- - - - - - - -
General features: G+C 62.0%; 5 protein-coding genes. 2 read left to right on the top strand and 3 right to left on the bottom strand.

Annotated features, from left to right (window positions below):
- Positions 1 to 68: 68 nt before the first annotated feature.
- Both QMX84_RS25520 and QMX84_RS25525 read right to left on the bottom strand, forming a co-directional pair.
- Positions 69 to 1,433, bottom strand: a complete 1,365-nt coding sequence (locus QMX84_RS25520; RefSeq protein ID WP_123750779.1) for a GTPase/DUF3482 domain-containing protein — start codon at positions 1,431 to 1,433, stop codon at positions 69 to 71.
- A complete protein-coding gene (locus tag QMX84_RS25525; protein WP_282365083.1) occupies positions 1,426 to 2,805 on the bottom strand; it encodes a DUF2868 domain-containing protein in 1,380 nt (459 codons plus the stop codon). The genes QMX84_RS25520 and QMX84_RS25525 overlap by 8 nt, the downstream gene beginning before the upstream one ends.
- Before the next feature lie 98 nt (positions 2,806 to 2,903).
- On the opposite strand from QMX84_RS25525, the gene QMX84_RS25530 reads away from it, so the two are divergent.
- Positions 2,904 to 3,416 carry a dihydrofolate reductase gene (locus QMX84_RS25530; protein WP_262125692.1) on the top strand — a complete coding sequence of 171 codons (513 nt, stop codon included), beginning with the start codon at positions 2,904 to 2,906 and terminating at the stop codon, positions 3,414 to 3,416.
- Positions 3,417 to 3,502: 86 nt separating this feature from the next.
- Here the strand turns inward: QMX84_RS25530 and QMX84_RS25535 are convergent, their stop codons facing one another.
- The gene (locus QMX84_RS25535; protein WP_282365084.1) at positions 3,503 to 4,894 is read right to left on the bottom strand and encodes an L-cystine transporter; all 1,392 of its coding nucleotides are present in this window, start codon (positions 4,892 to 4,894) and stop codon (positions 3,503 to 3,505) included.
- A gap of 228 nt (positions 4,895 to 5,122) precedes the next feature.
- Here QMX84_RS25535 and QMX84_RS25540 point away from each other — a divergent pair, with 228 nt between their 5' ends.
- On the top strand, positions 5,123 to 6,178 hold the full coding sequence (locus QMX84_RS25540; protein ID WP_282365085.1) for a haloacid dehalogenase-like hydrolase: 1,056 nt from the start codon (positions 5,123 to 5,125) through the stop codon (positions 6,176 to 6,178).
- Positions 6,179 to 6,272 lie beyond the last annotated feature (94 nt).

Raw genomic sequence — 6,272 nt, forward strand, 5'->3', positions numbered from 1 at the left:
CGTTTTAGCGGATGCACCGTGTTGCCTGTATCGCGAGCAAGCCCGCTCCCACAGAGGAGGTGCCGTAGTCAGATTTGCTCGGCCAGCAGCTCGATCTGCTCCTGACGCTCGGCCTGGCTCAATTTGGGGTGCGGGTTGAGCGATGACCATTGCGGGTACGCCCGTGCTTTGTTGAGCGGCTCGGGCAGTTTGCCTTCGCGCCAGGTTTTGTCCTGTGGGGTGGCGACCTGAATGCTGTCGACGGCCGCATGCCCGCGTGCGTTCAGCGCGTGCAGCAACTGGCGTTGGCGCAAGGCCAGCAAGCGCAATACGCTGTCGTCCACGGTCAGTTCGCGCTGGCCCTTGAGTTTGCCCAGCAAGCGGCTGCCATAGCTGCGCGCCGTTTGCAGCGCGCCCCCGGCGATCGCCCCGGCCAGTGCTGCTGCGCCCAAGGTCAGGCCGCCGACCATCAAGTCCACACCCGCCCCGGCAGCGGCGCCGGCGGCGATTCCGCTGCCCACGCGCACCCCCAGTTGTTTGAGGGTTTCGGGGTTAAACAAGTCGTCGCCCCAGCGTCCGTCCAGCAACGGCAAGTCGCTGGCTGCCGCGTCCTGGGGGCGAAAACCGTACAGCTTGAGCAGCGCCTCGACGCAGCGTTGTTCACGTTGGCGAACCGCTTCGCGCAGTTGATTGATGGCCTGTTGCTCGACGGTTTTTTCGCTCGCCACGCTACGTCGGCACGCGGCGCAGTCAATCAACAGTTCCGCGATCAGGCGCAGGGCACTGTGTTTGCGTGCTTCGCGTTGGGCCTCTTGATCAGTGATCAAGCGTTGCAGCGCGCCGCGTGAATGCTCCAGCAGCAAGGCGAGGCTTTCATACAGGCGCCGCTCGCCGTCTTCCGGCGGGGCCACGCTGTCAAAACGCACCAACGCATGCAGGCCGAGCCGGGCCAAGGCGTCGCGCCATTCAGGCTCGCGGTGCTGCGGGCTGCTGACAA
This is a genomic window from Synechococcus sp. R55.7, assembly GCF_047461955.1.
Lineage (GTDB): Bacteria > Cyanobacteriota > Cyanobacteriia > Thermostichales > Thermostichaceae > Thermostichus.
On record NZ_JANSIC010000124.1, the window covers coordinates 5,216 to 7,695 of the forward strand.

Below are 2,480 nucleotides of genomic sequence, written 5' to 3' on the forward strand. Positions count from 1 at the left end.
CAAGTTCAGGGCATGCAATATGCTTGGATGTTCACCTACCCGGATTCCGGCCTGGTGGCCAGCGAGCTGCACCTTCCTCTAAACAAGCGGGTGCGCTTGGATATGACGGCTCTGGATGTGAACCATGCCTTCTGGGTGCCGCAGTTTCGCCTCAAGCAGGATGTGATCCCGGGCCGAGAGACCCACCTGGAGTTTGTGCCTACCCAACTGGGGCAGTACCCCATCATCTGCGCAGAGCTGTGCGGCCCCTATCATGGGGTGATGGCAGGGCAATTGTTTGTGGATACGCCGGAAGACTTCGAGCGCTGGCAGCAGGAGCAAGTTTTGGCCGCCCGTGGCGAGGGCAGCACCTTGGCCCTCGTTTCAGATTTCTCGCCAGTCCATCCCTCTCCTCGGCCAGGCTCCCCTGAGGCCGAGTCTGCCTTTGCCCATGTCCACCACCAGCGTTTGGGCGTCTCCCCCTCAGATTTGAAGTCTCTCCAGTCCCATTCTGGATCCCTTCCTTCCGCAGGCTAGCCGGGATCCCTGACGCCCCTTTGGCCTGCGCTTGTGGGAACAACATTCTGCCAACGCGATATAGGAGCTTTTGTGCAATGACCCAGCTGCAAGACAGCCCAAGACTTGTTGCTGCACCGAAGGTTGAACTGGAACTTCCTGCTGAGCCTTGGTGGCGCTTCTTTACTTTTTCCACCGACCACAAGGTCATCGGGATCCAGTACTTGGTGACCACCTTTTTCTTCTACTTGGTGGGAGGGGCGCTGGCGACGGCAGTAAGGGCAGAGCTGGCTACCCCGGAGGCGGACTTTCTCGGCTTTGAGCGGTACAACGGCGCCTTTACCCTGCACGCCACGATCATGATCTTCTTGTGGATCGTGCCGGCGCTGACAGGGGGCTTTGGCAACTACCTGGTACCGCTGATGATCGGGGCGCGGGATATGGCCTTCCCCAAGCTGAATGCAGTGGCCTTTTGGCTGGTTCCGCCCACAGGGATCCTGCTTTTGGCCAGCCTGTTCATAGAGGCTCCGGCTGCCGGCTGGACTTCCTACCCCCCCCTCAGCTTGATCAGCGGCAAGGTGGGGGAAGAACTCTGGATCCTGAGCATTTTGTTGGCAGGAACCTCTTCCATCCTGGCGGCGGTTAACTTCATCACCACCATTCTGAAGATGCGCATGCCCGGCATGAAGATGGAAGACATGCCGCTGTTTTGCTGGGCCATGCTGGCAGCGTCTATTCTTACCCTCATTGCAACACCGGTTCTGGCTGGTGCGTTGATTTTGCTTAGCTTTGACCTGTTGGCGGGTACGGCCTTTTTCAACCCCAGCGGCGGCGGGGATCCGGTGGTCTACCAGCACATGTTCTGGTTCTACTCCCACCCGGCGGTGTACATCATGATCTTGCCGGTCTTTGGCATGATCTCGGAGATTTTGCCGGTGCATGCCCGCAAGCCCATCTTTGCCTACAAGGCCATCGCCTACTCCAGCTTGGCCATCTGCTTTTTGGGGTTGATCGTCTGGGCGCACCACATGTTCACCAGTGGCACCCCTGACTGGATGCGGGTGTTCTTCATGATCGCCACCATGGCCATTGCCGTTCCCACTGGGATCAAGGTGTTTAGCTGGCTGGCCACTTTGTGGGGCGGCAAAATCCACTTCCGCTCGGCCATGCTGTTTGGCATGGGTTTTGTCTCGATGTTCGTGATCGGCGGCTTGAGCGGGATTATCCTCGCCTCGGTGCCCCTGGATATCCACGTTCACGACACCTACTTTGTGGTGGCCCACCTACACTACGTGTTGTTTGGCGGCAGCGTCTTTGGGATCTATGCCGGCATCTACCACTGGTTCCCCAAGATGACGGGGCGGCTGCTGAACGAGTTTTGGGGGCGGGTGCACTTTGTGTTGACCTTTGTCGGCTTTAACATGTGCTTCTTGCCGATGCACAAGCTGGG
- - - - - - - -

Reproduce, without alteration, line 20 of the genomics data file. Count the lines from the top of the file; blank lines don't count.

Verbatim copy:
Lineage (GTDB): Bacteria > Cyanobacteriota > Cyanobacteriia > Thermostichales > Thermostichaceae > Thermostichus.